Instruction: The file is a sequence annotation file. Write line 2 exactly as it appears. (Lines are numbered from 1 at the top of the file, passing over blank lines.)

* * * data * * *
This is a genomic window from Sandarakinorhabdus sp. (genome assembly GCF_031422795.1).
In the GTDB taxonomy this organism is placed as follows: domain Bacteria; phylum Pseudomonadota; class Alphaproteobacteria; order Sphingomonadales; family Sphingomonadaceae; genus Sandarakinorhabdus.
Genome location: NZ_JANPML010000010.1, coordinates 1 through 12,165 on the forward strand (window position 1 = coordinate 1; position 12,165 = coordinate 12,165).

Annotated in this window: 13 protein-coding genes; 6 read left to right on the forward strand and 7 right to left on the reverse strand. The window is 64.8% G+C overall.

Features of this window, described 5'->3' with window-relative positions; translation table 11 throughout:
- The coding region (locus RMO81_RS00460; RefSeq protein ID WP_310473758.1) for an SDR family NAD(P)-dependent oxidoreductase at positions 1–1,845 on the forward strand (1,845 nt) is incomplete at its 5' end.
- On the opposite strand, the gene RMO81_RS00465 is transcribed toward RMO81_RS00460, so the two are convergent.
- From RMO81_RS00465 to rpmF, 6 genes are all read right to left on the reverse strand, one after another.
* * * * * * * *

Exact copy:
In the GTDB taxonomy this organism is placed as follows: domain Bacteria; phylum Pseudomonadota; class Alphaproteobacteria; order Sphingomonadales; family Sphingomonadaceae; genus Sandarakinorhabdus.